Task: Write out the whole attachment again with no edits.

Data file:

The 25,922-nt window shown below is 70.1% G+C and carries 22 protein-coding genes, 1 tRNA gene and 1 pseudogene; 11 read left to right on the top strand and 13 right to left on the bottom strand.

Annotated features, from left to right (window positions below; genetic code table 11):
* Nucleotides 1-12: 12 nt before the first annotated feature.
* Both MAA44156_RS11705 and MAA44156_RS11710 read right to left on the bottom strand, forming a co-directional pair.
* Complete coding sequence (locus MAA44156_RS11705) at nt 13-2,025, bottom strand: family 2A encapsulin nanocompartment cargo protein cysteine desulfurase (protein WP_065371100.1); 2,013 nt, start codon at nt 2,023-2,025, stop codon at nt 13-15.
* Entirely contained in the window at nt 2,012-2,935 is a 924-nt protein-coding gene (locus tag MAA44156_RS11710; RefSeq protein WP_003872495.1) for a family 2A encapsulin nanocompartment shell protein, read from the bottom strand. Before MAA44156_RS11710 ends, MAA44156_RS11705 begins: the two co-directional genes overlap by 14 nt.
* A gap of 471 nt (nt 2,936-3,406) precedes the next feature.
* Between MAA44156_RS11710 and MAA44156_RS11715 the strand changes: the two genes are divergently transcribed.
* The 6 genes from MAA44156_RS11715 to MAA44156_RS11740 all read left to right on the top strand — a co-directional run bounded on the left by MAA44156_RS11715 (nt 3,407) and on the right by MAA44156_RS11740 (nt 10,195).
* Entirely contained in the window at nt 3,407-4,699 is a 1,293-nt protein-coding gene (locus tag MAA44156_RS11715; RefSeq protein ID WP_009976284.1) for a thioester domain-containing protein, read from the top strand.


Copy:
The 25,922-nt window shown below is 70.1% G+C and carries 22 protein-coding genes, 1 tRNA gene and 1 pseudogene; 11 read left to right on the top strand and 13 right to left on the bottom strand.

Annotated features, from left to right (window positions below; genetic code table 11):
* Nucleotides 1-12: 12 nt before the first annotated feature.
* Both MAA44156_RS11705 and MAA44156_RS11710 read right to left on the bottom strand, forming a co-directional pair.
* Complete coding sequence (locus MAA44156_RS11705) at nt 13-2,025, bottom strand: family 2A encapsulin nanocompartment cargo protein cysteine desulfurase (protein WP_065371100.1); 2,013 nt, start codon at nt 2,023-2,025, stop codon at nt 13-15.
* Entirely contained in the window at nt 2,012-2,935 is a 924-nt protein-coding gene (locus tag MAA44156_RS11710; RefSeq protein WP_003872495.1) for a family 2A encapsulin nanocompartment shell protein, read from the bottom strand. Before MAA44156_RS11710 ends, MAA44156_RS11705 begins: the two co-directional genes overlap by 14 nt.
* A gap of 471 nt (nt 2,936-3,406) precedes the next feature.
* Between MAA44156_RS11710 and MAA44156_RS11715 the strand changes: the two genes are divergently transcribed.
* The 6 genes from MAA44156_RS11715 to MAA44156_RS11740 all read left to right on the top strand — a co-directional run bounded on the left by MAA44156_RS11715 (nt 3,407) and on the right by MAA44156_RS11740 (nt 10,195).
* Entirely contained in the window at nt 3,407-4,699 is a 1,293-nt protein-coding gene (locus tag MAA44156_RS11715; RefSeq protein ID WP_009976284.1) for a thioester domain-containing protein, read from the top strand.